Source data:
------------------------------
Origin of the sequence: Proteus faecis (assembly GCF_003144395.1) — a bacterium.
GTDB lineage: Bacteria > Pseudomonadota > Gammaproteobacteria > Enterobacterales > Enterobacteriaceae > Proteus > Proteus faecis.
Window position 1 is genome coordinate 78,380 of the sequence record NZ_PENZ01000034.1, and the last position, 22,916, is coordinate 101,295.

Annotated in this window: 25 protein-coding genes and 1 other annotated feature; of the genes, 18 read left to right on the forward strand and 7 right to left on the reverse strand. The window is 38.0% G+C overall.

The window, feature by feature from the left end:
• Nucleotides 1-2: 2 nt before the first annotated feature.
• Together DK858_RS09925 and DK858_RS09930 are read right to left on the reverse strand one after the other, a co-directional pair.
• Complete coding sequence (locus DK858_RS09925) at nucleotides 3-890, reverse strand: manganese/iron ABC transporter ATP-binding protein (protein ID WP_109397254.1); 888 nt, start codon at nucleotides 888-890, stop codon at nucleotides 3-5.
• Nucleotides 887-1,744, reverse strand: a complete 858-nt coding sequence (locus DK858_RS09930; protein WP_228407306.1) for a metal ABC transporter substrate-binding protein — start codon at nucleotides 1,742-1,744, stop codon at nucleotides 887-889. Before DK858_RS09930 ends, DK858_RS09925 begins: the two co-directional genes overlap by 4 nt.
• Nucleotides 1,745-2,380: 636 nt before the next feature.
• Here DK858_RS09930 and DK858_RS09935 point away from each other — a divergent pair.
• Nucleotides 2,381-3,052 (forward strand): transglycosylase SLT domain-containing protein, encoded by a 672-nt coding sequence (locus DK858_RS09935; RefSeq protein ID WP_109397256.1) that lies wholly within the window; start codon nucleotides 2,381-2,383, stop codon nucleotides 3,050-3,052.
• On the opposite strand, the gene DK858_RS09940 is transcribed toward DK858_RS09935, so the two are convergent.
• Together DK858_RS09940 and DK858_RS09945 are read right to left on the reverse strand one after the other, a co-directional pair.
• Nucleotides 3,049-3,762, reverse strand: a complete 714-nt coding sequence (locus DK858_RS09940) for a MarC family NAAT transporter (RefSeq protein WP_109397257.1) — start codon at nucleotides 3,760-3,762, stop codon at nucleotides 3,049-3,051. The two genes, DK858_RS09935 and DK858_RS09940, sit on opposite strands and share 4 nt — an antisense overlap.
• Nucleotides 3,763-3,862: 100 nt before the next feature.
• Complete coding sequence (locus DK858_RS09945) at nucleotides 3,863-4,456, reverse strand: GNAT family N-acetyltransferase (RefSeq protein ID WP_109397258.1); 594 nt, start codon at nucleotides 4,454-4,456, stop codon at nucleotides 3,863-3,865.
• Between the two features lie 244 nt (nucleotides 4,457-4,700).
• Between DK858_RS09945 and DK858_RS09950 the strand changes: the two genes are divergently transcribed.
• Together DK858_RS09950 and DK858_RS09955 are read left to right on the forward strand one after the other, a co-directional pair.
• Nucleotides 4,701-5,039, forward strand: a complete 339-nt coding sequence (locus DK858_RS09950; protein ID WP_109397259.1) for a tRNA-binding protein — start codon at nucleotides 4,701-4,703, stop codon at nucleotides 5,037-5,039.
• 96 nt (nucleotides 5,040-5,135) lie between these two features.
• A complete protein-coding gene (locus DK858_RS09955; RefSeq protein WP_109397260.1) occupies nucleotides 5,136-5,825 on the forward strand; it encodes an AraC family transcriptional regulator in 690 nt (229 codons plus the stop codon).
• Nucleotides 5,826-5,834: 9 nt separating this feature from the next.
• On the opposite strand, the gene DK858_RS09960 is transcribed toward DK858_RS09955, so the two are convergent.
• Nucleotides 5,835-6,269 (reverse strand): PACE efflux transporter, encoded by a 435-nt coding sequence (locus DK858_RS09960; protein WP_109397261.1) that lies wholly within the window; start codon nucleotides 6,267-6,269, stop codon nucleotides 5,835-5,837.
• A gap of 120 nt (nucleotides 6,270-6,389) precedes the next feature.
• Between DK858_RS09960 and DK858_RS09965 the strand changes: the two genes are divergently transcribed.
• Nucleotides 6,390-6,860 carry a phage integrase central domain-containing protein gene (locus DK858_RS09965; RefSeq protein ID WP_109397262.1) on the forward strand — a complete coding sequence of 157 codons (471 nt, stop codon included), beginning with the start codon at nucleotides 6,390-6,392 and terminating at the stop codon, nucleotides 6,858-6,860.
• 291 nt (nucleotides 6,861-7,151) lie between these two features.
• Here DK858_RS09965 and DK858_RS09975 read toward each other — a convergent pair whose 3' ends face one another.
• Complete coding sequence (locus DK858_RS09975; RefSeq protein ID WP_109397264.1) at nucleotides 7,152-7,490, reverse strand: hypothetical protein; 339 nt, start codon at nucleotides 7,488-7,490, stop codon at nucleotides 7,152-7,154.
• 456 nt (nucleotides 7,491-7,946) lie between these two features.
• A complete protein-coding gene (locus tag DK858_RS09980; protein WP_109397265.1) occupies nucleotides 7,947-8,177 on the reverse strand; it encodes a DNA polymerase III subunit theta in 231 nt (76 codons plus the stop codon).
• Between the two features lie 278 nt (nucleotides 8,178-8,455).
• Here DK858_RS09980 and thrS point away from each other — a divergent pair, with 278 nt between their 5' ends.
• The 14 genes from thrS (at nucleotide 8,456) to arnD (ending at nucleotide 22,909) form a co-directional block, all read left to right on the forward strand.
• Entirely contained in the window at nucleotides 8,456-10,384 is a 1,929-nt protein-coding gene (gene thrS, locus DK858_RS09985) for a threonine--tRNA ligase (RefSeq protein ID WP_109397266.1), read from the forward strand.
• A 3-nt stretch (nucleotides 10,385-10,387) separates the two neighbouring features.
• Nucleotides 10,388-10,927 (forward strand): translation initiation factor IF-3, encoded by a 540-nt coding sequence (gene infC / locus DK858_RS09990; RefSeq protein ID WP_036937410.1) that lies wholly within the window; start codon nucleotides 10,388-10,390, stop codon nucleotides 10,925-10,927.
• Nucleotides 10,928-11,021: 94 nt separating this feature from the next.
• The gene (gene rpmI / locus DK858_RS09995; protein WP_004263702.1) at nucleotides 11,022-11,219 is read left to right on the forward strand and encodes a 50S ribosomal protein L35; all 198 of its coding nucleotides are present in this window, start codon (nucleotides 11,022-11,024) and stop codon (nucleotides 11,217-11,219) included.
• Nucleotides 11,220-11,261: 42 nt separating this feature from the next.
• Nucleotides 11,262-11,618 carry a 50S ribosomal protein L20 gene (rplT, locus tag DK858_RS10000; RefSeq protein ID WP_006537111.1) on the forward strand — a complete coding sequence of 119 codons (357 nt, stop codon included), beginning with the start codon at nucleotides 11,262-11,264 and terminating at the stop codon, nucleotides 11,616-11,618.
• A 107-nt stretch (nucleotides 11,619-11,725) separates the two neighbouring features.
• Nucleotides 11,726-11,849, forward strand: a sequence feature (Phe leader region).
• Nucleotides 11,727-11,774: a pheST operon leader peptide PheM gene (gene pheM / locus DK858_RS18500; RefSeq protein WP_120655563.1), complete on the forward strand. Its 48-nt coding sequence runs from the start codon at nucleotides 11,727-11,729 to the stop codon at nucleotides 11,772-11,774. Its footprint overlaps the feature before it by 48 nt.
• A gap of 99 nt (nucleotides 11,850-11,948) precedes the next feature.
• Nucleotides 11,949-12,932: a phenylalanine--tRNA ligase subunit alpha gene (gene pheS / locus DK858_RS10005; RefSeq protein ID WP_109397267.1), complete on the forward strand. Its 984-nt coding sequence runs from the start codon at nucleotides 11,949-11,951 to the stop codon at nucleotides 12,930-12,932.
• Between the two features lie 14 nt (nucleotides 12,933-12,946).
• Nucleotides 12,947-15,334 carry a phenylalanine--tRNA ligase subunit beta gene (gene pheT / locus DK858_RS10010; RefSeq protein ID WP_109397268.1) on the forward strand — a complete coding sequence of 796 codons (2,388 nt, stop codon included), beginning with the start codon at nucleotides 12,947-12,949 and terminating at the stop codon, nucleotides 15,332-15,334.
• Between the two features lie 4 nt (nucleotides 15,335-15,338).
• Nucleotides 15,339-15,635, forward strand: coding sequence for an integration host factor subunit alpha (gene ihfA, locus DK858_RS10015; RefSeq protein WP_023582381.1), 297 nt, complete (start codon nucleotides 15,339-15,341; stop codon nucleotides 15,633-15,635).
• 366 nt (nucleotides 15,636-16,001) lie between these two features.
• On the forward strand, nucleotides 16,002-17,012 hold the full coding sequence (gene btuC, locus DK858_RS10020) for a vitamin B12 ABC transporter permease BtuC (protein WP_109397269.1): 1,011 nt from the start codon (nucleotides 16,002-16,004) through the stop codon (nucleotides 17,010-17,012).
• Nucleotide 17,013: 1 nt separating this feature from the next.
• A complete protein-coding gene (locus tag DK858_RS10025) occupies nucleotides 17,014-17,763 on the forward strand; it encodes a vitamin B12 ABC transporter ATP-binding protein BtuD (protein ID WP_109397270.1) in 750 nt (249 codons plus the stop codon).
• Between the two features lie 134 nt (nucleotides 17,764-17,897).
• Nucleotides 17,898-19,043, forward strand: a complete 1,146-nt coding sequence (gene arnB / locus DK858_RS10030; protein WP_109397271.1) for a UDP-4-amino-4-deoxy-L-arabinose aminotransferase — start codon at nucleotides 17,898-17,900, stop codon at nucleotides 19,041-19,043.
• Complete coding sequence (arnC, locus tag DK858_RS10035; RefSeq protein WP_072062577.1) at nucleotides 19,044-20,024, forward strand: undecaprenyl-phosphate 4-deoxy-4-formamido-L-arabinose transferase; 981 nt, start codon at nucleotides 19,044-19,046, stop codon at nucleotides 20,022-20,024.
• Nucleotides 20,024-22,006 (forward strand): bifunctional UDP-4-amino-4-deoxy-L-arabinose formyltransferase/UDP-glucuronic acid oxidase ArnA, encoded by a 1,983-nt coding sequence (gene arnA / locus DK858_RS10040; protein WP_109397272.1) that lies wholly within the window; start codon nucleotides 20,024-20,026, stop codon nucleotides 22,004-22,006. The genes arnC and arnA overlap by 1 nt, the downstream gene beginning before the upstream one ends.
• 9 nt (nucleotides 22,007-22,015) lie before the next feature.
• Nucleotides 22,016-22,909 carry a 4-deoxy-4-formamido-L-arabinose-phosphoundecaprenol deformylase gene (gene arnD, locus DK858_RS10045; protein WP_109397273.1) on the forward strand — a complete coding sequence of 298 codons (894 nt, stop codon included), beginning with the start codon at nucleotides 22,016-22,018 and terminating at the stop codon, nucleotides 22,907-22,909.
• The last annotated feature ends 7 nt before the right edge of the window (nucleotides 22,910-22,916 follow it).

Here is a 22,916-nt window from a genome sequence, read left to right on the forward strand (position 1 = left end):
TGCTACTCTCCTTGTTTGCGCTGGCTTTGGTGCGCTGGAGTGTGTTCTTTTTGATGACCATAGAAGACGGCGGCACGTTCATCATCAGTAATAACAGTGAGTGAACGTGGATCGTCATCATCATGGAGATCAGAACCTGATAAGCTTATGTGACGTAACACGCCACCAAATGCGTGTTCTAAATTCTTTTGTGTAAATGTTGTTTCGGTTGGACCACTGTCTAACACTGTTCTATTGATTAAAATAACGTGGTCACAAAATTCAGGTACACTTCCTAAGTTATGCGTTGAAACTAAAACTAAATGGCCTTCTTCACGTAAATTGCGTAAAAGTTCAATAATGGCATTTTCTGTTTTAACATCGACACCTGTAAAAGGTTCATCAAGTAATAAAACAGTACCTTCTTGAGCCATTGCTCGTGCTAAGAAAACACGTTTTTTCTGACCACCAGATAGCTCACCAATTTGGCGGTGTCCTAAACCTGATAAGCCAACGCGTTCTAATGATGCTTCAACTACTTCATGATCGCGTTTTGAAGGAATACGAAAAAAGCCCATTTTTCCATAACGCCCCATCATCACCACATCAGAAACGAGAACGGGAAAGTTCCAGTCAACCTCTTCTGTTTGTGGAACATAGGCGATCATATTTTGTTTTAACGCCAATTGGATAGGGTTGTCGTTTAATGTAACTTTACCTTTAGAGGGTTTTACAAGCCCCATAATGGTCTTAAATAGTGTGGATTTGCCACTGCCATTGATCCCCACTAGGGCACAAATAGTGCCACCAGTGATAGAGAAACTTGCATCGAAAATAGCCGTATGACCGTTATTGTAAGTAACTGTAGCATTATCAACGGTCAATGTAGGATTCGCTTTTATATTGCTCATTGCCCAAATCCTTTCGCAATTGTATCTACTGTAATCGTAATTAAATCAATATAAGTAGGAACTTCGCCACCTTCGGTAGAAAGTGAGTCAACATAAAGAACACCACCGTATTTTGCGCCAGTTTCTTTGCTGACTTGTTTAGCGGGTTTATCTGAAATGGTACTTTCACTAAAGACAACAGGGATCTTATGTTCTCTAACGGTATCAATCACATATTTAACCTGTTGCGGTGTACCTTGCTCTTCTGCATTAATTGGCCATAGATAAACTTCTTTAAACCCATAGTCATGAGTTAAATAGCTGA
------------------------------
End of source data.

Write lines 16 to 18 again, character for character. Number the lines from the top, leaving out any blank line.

• Nucleotides 3,763-3,862: 100 nt before the next feature.
• Complete coding sequence (locus DK858_RS09945) at nucleotides 3,863-4,456, reverse strand: GNAT family N-acetyltransferase (RefSeq protein ID WP_109397258.1); 594 nt, start codon at nucleotides 4,454-4,456, stop codon at nucleotides 3,863-3,865.
• Between the two features lie 244 nt (nucleotides 4,457-4,700).